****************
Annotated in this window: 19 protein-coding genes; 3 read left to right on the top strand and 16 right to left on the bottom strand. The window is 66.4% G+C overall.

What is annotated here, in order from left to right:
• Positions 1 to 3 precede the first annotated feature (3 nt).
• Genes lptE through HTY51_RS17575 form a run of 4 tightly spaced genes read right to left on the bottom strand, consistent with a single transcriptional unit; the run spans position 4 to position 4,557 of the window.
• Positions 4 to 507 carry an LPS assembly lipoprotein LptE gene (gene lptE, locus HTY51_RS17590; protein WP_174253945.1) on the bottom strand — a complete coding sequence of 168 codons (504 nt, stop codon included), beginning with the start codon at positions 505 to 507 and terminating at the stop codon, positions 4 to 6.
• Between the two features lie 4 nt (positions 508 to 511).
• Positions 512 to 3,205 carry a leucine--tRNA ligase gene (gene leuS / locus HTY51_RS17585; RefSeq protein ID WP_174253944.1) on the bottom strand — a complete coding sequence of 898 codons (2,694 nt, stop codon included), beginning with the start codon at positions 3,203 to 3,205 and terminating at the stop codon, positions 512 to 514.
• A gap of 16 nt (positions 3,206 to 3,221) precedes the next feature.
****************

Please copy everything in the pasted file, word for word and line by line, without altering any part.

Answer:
Annotated in this window: 19 protein-coding genes; 3 read left to right on the top strand and 16 right to left on the bottom strand. The window is 66.4% G+C overall.

What is annotated here, in order from left to right:
• Positions 1 to 3 precede the first annotated feature (3 nt).
• Genes lptE through HTY51_RS17575 form a run of 4 tightly spaced genes read right to left on the bottom strand, consistent with a single transcriptional unit; the run spans position 4 to position 4,557 of the window.
• Positions 4 to 507 carry an LPS assembly lipoprotein LptE gene (gene lptE, locus HTY51_RS17590; protein WP_174253945.1) on the bottom strand — a complete coding sequence of 168 codons (504 nt, stop codon included), beginning with the start codon at positions 505 to 507 and terminating at the stop codon, positions 4 to 6.
• Between the two features lie 4 nt (positions 508 to 511).
• Positions 512 to 3,205 carry a leucine--tRNA ligase gene (gene leuS / locus HTY51_RS17585; RefSeq protein ID WP_174253944.1) on the bottom strand — a complete coding sequence of 898 codons (2,694 nt, stop codon included), beginning with the start codon at positions 3,203 to 3,205 and terminating at the stop codon, positions 512 to 514.
• A gap of 16 nt (positions 3,206 to 3,221) precedes the next feature.